Unchecked Back Injuries that Become Debilitating

Your spine is one of your most treasured body parts. It allows communication from your brain to your muscles and then from your muscles, tendons, ligaments, joints and skin back to your nervous system so you can alter your body position. It’s your spine, along with your skeleton and muscles, that allow you to walk, run, crawl, sit, stand and lie down.

There may be times in life when your spine is injured. You may have slipped and fallen, hit your head hard, suffered from injuries in a car accident, or bent over and twisted; all of these are common situations that cause a spinal injury.

Spinal injuries can worsen with time and become debilitating if not properly treated. Here are two common spinal injuries that need immediate attention:

1. Whiplash

Whiplash is an injury to your cervical spine that occurs commonly in car accidents. When your car is hit from behind, the forces of the car that hit you are transmitted to your car and everyone inside. Your head is thrust backwards and forwards, altering the shape of your cervical spine from the normal C-shape to an S-shape. The muscles and ligaments in the lower part of your neck become damaged, along with discs and vertebrae.

Symptoms such as headaches, dizziness, vision changes, pain radiating down the neck and sometimes into the arm and hand, fatigue, and inability to think clearly are quite common, along with depression and other psychological symptoms.

Recovery time depends on the type of care that you receive. If you cover up the pain with painkillers but do not address the soft tissue injuries to the muscles, joints and ligaments, your recovery time could take years.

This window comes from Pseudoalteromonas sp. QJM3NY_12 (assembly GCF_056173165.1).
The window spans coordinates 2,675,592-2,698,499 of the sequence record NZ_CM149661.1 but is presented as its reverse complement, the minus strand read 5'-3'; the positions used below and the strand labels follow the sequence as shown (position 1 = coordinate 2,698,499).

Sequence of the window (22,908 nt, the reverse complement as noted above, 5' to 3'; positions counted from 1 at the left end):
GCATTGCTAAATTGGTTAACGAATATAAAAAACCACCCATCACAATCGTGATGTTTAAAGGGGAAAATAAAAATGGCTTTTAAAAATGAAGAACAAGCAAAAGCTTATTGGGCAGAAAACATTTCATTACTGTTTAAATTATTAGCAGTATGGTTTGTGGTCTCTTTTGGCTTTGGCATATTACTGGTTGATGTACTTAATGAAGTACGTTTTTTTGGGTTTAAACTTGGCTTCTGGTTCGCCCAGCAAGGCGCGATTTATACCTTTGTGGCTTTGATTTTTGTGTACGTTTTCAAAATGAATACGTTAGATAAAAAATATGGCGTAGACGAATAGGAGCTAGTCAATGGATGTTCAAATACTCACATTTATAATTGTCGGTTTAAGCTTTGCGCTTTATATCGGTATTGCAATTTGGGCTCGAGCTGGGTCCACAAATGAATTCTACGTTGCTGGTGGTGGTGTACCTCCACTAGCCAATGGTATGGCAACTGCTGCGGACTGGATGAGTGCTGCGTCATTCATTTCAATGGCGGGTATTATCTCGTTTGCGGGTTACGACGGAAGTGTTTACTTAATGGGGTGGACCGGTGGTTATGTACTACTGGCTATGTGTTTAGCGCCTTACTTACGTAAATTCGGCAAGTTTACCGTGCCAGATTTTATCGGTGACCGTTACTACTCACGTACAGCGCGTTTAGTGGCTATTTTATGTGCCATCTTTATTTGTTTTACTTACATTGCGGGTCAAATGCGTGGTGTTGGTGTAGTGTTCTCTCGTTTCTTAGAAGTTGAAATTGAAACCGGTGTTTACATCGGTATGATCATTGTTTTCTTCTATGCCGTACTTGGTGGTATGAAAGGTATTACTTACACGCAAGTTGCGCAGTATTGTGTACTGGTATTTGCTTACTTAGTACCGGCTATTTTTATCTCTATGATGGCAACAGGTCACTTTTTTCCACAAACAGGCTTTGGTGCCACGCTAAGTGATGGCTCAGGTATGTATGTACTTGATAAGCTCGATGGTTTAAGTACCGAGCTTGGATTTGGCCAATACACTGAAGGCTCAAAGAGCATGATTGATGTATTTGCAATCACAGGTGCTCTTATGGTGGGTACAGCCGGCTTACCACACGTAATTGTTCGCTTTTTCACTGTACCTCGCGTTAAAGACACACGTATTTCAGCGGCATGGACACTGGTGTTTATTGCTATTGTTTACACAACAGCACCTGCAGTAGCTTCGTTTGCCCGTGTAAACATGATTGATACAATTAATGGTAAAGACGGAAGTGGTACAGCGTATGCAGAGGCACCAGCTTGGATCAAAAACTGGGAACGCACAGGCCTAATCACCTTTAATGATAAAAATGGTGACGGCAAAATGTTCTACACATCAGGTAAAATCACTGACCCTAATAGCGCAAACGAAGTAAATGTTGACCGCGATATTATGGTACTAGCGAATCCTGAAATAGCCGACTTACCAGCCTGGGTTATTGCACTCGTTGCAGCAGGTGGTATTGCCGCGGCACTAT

Many medical studies show that people still may have symptoms years later; however, if treatment includes chiropractic manipulation to restore the motion and the normal C-shape of the cervical spine, your recovery may only take several weeks. The good news for those who have already suffered whiplash injuries long ago is that chiropractic intervention – even at a later date – will still make a difference and speed your recovery time.

2. Spinal Stenosis

Spinal stenosis is a narrowing of the spinal canal that contains the spinal cord. Vertebrae surround the spinal cord and holes called foramens allow nerves to emerge from the spinal cord to innervate the rest of your body. In the case of arthritis, extra bone forms on top the vertebrae, compressing nerves. If the bone continues to enlarge, the spinal cord may be involved.

Symptoms depend on what level of the spine is affected. Spinal stenosis usually occurs in the cervical (upper) or lumbar (lower) spine. Stenosis in the upper spine may affect the head, vision, hearing, sense of smell, neck, shoulder, arm, hand and fingers while symptoms for lumbar stenosis may affect walking, the hip, low back, legs, urination and bowel movements.

Stenosis may become disabling when the symptoms involve excruciating pain, pain that radiates, numbness so you don’t feel your legs, severe tingling sensations, and severe muscle weakness. Symptoms may become so disabling that you are unable to drive a car, go grocery shopping, get up out of bed, walk, and turn your body. It may leave you homebound and in need of home care.